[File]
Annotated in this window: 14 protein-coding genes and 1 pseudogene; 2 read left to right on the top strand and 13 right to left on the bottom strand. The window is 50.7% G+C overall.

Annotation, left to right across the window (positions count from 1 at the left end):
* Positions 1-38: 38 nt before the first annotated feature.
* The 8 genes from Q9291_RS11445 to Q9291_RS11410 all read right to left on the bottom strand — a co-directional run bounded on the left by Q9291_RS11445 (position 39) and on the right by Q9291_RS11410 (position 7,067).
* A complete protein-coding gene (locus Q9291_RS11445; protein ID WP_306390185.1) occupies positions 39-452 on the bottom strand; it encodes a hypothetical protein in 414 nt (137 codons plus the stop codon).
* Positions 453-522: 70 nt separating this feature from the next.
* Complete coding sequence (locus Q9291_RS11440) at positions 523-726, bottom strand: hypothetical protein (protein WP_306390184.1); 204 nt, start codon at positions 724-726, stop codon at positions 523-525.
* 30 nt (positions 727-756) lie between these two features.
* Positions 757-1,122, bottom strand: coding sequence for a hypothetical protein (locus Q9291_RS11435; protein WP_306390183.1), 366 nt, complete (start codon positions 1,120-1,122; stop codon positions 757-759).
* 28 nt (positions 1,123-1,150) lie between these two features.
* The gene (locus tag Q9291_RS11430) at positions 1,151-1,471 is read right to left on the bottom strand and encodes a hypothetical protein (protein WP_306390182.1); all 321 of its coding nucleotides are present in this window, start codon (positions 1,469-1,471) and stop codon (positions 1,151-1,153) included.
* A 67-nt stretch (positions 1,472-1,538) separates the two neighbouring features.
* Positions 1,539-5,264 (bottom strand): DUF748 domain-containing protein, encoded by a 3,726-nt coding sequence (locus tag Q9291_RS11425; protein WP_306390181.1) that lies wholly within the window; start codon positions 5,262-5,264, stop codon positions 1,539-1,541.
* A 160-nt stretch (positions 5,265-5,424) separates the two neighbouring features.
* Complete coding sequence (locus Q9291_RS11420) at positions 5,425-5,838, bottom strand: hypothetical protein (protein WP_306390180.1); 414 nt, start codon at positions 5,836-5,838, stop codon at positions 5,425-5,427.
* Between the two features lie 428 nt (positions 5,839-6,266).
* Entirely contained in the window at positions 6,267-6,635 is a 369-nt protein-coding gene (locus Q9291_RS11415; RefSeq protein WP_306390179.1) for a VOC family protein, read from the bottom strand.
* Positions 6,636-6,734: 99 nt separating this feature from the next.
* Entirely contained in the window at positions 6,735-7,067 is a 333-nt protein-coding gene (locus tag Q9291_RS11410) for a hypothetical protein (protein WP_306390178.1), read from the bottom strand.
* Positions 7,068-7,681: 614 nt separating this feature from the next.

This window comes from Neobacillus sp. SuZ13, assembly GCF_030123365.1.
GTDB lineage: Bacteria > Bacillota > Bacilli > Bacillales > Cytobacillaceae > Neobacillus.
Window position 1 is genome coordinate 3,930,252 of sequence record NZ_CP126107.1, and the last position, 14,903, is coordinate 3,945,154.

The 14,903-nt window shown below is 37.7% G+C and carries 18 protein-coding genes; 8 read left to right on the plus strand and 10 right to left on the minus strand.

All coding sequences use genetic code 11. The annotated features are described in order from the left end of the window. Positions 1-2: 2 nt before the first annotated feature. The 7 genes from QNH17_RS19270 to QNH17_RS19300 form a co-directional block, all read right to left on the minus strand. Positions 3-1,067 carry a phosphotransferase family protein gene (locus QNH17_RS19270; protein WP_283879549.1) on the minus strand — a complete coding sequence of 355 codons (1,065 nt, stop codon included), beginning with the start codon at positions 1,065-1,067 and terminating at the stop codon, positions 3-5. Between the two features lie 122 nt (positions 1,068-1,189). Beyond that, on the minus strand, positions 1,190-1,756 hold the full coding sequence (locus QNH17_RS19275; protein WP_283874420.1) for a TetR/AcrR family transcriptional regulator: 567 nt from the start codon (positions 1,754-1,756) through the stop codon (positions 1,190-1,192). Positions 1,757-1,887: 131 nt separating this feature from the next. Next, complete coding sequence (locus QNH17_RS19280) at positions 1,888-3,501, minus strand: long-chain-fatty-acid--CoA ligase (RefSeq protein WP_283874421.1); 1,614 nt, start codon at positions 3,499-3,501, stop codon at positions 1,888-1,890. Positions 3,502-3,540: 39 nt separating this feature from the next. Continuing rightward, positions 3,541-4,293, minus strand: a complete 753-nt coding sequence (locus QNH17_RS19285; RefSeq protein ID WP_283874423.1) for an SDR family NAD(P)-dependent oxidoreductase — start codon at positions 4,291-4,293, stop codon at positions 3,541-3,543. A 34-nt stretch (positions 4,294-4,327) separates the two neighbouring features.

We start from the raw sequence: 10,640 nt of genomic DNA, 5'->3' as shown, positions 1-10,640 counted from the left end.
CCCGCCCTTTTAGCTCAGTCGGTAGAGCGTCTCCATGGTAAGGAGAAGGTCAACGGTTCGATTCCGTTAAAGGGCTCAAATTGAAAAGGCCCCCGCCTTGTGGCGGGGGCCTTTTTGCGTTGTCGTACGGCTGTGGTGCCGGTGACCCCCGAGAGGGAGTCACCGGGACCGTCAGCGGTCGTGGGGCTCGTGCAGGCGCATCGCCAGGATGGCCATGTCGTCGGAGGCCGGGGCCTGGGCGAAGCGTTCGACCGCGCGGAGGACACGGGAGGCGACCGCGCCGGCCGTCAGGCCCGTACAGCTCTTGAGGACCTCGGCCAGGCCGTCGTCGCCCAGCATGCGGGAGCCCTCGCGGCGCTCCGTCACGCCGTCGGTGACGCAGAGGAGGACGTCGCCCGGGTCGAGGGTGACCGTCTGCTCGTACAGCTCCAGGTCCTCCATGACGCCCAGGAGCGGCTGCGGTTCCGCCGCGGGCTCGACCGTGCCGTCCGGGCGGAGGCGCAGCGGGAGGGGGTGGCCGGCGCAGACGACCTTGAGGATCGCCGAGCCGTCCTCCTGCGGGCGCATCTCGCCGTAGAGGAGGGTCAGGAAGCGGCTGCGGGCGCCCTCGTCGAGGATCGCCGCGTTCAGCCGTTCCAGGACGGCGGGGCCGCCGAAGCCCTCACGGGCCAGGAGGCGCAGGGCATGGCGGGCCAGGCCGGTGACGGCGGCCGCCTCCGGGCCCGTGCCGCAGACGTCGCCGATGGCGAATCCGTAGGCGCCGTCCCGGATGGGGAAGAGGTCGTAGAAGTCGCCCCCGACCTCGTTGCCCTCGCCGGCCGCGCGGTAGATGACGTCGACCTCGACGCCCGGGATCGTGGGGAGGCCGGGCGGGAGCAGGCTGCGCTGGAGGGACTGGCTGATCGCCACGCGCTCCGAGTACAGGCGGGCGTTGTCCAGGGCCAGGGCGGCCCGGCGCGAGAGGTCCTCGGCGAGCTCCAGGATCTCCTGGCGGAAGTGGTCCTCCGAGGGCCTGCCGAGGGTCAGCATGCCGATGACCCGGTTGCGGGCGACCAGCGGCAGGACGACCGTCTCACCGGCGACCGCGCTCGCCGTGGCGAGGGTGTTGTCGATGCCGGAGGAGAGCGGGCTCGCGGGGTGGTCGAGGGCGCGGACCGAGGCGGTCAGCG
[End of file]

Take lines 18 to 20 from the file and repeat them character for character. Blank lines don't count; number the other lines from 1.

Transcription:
* Positions 6,636-6,734: 99 nt separating this feature from the next.
* Entirely contained in the window at positions 6,735-7,067 is a 333-nt protein-coding gene (locus tag Q9291_RS11410) for a hypothetical protein (protein WP_306390178.1), read from the bottom strand.
* Positions 7,068-7,681: 614 nt separating this feature from the next.